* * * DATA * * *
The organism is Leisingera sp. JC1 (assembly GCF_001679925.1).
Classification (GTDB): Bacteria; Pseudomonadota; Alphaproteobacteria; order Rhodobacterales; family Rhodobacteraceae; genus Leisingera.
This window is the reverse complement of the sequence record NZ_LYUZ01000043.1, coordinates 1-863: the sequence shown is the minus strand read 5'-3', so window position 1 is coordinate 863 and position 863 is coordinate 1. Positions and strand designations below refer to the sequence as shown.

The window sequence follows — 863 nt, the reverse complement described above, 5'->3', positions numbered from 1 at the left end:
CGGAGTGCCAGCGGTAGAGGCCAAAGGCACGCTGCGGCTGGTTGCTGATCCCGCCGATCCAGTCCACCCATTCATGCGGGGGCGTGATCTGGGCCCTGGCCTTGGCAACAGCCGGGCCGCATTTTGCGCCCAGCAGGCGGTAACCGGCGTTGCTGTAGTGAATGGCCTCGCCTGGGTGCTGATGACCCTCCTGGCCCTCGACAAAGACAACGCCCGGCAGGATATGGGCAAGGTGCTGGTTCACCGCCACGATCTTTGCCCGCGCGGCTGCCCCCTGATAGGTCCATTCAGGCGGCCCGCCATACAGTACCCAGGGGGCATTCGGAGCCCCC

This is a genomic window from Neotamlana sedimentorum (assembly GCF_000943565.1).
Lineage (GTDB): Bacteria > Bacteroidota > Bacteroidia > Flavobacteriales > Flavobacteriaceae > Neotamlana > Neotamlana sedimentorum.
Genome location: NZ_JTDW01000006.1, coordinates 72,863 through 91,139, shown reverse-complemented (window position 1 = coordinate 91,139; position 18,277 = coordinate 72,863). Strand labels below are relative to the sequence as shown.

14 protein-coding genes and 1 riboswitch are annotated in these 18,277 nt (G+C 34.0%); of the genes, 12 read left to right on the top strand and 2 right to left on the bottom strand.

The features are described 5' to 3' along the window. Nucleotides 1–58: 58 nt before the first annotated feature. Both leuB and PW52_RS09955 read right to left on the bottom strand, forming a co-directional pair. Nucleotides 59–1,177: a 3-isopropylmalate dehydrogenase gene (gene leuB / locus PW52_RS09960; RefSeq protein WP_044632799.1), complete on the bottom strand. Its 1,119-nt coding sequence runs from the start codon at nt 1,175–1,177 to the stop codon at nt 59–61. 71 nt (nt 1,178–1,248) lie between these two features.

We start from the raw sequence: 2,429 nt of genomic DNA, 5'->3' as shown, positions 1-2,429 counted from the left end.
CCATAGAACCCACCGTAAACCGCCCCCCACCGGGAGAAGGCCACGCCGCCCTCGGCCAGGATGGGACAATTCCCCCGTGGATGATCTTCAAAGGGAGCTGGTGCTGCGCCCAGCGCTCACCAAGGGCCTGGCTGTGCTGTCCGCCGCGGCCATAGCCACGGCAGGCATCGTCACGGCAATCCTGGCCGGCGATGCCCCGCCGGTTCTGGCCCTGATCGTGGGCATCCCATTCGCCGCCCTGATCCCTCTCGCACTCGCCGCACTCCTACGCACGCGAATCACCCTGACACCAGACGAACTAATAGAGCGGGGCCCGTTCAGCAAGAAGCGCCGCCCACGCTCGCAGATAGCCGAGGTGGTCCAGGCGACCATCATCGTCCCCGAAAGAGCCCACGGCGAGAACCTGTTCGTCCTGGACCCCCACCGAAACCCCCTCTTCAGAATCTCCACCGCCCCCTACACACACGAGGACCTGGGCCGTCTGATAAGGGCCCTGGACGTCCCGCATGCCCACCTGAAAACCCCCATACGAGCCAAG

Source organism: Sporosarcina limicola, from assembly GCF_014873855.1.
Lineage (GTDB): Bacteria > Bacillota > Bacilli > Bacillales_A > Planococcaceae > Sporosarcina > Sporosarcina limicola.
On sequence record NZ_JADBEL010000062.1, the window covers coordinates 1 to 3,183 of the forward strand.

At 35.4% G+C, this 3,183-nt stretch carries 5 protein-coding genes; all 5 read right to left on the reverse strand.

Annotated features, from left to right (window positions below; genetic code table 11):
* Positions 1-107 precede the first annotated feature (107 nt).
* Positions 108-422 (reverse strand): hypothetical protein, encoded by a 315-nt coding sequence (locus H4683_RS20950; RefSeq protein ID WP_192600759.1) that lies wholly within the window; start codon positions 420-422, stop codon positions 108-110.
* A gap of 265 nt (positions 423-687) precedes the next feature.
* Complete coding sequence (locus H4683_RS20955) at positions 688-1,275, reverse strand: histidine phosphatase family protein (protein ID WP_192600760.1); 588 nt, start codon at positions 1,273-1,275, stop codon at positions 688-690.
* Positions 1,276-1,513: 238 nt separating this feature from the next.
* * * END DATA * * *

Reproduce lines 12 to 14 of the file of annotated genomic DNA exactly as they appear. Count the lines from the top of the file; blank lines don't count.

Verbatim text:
CCATAGAACCCACCGTAAACCGCCCCCCACCGGGAGAAGGCCACGCCGCCCTCGGCCAGGATGGGACAATTCCCCCGTGGATGATCTTCAAAGGGAGCTGGTGCTGCGCCCAGCGCTCACCAAGGGCCTGGCTGTGCTGTCCGCCGCGGCCATAGCCACGGCAGGCATCGTCACGGCAATCCTGGCCGGCGATGCCCCGCCGGTTCTGGCCCTGATCGTGGGCATCCCATTCGCCGCCCTGATCCCTCTCGCACTCGCCGCACTCCTACGCACGCGAATCACCCTGACACCAGACGAACTAATAGAGCGGGGCCCGTTCAGCAAGAAGCGCCGCCCACGCTCGCAGATAGCCGAGGTGGTCCAGGCGACCATCATCGTCCCCGAAAGAGCCCACGGCGAGAACCTGTTCGTCCTGGACCCCCACCGAAACCCCCTCTTCAGAATCTCCACCGCCCCCTACACACACGAGGACCTGGGCCGTCTGATAAGGGCCCTGGACGTCCCGCATGCCCACCTGAAAACCCCCATACGAGCCAAG

Source organism: Sporosarcina limicola, from assembly GCF_014873855.1.
Lineage (GTDB): Bacteria > Bacillota > Bacilli > Bacillales_A > Planococcaceae > Sporosarcina > Sporosarcina limicola.